A Debugger’s Life

I have extremely poor vision; when I wake up, if I did not know how many fingers I had on each of my hands, I could not tell you by looking. When I moved into a new place, this was an issue. I’d grope around every morning, feeling the cold tile on my feet, and orienting myself with the cracks (and occasionally unforgiving stub of the toe), by hook or by crook, I’d make it to the restroom to put on my contacts (a set of $1,000 contact lenses known as “scleral lenses”, designed for those who would otherwise be legally blind). Managing to plug the sink, I’d then proceed with the nearly hard-coded exercise of putting in my contact lenses (a process which would require its own boring article). Working on code you’ve never seen before is a lot like that.

The parallels are immediately obvious. When you live in a natural state of half-blindness, you sort of manage to do certain things with your other senses (you cannot wear hard contact lenses for nearly as long as you can wear soft contact lenses; or at least not without risk of severe injury). In this state, you have an immediate familiarity. You see a blur which could be a cat or a box, but you assume it’s not a cat because it’s immobile. But even so, you have an intimate familiarity with the way in which you interact with your environment. When the specifics of the environment, however, change, that poses a problem: you feel lost and set adrift; however, every single day that you are exposed to this environment, it becomes intimately familiar until the day that you are careening through it with abandon, sight be damned!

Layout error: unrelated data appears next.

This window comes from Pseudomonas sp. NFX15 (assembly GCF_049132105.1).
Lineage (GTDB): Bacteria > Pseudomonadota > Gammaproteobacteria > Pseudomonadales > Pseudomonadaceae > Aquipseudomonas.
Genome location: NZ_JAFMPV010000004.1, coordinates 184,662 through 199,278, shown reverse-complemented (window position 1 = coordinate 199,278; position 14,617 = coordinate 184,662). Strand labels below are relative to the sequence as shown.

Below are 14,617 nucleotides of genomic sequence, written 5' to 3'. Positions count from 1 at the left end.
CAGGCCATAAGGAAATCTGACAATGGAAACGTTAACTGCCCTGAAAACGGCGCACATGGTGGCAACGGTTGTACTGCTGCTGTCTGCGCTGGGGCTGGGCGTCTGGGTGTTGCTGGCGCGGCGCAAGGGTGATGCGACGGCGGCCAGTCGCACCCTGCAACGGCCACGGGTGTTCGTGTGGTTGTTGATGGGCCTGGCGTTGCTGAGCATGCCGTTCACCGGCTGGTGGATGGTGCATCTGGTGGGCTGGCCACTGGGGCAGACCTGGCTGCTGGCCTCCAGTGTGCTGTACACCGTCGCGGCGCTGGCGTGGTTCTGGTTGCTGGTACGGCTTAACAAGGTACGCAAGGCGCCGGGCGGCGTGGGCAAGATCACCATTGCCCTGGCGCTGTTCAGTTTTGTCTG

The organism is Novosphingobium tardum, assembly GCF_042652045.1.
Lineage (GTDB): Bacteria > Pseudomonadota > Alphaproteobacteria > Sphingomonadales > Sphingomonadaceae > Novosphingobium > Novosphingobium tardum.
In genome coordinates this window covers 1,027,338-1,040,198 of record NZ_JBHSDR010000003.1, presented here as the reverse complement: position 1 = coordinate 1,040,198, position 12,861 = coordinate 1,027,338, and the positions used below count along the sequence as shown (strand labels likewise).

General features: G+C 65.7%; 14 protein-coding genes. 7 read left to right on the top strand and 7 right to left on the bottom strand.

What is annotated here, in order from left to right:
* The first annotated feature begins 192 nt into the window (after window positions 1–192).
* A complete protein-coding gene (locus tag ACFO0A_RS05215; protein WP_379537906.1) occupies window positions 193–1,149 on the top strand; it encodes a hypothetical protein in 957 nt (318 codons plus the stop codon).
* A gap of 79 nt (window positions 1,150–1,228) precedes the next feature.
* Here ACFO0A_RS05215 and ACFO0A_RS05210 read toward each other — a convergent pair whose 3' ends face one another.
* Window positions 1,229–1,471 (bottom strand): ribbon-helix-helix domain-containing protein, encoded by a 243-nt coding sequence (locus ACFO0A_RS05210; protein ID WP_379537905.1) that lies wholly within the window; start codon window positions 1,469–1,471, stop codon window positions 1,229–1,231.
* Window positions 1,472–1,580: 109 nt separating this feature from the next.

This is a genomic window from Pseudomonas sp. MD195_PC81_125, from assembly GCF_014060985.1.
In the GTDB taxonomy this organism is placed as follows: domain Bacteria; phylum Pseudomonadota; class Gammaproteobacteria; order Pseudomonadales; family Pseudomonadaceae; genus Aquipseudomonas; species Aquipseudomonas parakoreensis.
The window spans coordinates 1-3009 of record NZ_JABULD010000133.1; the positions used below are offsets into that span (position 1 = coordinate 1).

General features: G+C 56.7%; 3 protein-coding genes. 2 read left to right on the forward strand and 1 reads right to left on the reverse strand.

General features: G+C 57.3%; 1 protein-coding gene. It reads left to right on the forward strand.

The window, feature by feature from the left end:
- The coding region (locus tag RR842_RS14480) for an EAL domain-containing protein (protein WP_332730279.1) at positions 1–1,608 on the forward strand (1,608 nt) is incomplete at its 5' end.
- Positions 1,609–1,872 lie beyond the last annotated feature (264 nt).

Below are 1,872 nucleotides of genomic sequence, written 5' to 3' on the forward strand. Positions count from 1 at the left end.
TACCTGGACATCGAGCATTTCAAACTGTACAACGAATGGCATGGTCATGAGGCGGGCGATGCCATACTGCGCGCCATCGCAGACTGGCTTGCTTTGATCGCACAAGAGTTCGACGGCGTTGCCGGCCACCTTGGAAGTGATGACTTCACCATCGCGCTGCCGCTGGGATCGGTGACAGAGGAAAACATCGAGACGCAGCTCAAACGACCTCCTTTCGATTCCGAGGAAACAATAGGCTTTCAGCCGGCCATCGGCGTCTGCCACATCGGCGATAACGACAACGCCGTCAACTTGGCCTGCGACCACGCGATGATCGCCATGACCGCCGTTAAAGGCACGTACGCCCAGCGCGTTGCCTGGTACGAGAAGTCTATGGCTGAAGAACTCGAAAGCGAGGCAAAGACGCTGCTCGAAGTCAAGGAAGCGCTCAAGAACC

Some may be wondering why a degree in computer science or its equivalent would not be enough to pick up on any project immediately; it’s all just code after all. To those doubting Thomases, I’d point them toward the bowels of tort law, and see how much their knowledge of English comes in handy when in a strange and novel environment. They would fare no better than I would robbed of my contacts and woken up in a strange new building.

But even with a new building comes assumptions which come in handy. For example, the restroom tends to be near bedrooms. It tends to be in a part of the building which, for obvious reasons, would not offend if used for its intended purpose. And, if more exploration of the building were required, the right hand rule of traversing mazes combined with the spatial knowledge that bathrooms tend to be stacked on top of one another come in handy. Thus, the more one works on projects (or the more odd buildings one finds oneself in in a half-blind state), the more one is able to adapt to new ones. At least I hope that extended metaphor is true, dear reader, for I am in a situation in which it must.